• Quality was built-in (team caught problems before they were cemented in place).
  • No one person knew the complete technology stack and experimenting and learning were critical to team success. Consequently, someone not pulling the cord for a week was a red flag. Either the person (1) wasn’t stretching and trying something unfamiliar and uncomfortable, (2) had a fear of being vulnerable and asking for help, or (3) had a tendency to work alone and figure out a solution by himself (wasting significant time, not utilizing the team’s existing skills and brainpower, and often ending up with a suboptimal solution).
  • Everyone’s level of knowledge increased every time the cord was pulled and team brainstormed approaches. Over a two-month period people’s understanding grew by leaps-and-bounds and team members became comfortable with being uncomfortable.
  • The agreed upon way forward was usually better as different perspectives and approaches were considered.
  • Everyone on the team knew what was going on and what challenges they were facing.
  • Team members felt completely empowered to determine the way forward.
  • Team members demonstrated vulnerability by asking for help and loyalty by helping each other complete their work.

It’s now been 2 years since I coached at that company. I recently heard that all Agile teams there are taking this approach — Yokotenkai at it’s finest!

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Posted by on September 22, 2015 in Agile, Coaching, Improvements


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Why most #agile and #lean #transformation efforts fail

I’ve seen far too many change efforts run into a stone wall and fail to achieve the initial expected results. In simplistic terms, C-level managers who are less than happy with the results they are getting (or not) determine that doing things differently is the right way to obtaining the better results desired. Makes sense logically, but works rarely!

People do the things they do for a reason — their actions are guided by their beliefs that have been formed based on past experiences. For example, I might believe that making mistakes is career limiting because I experienced this firsthand somewhere or saw what happened to a peer who tried to make an improvement and “failed.” Beliefs like this may lead me to value, “avoid risk taking.” Now when you, the Agile proponent, come to me and say, “Alex, I’d like you to experiment and inspect and adapt,” I’m more likely to have a visceral reaction and to write you off. Experimenting might make sense theoretically, but that’s not my perceived reality. And that’s the challenge — asking people to do different things (or things differently) doesn’t work if what you are asking is counter to the person’s existing beliefs and conditioned values.

Successful change happens when the champions of the change attend to the management systems (leaders’ behaviors, expectations, tools, common practices, etc.) and also engineer new experiences that lead to a questioning of the validity of existing beliefs. Sadly, few leaders are good at either.

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Posted by on September 16, 2015 in Coaching, Improvements


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Adhering to the iron triangle is not the goal

Most of the managers in the large traditional companies I coach are overly concerned with the project management triangle (aka iron triangle) and its three sides of “scope/functionality”, “time/schedule”, and “cost/budget”. Decision making by-and-large revolves around these three and often the organization sets unrealistic goals for the iron triangle. However, what they fail to realize is that these are only constraints on the delivery of quality product and not the real objectives per se.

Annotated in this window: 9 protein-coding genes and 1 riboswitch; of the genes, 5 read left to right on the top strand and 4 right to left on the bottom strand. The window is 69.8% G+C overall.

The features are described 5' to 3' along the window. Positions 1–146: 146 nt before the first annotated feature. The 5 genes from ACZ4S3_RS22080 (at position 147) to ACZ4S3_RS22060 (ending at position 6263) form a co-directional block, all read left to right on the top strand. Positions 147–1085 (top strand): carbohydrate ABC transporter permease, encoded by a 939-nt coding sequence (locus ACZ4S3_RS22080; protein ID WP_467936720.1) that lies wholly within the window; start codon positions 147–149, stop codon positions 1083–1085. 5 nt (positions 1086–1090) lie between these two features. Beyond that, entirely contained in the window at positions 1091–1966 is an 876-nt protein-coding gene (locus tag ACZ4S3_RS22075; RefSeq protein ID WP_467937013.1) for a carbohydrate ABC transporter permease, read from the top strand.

Sadly, rarely discussed are the real objectives: providing Value (by releasing product increments frequently) and ensuring Quality (product released is reliable, adaptable, usable).

Finally, the term “scope” is inadequate as well. Scope usually refers to the tangible output produced but leaves the desired and expected “outcomes” and “impacts” unaddressed. Without an understanding of outcomes (finite and measurable objective changes) and longer-term impacts (broader and the longer term effect of an outcome), it is no surprise that organizations get stuck in “featuritis”, the belief that more is better.

To be agile, an organization doesn’t need to just get better at producing stuff but to also pay heed to what is being produced and why. Until this is addressed, agile as mistakenly implemented will continue to disappoint — benefits expected from an agile transformation will fail to materialize.

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Posted by on September 15, 2015 in Agile


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What does an Agile leader do?

What does an Agile leader do? Set the vision, establish priorties, focus on critical performance drivers, motivate people. Yes, these are important but not the primary responsibility. A good Agile leader creates necessary change to make the product being produced or the service being offered easier, better (safer and higher-quality), faster, and cheaper in that order. The way to move forward and produce different (and better) results is to not mandate new actions but to attend to the required culture changes by altering management systems (leaders’ behaviors, beliefs, expectations, tools, common practices, etc.) and by evaluating existing rules, policies, norms, procedures, and structures for continued relevance.

So, if you are a leader, ask yourself two questions: “Do I know where we are and were we are going?” and “How much time am I spending in creating meaningful change versus managing the status quo?”

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Posted by on September 14, 2015 in Agile, Improvements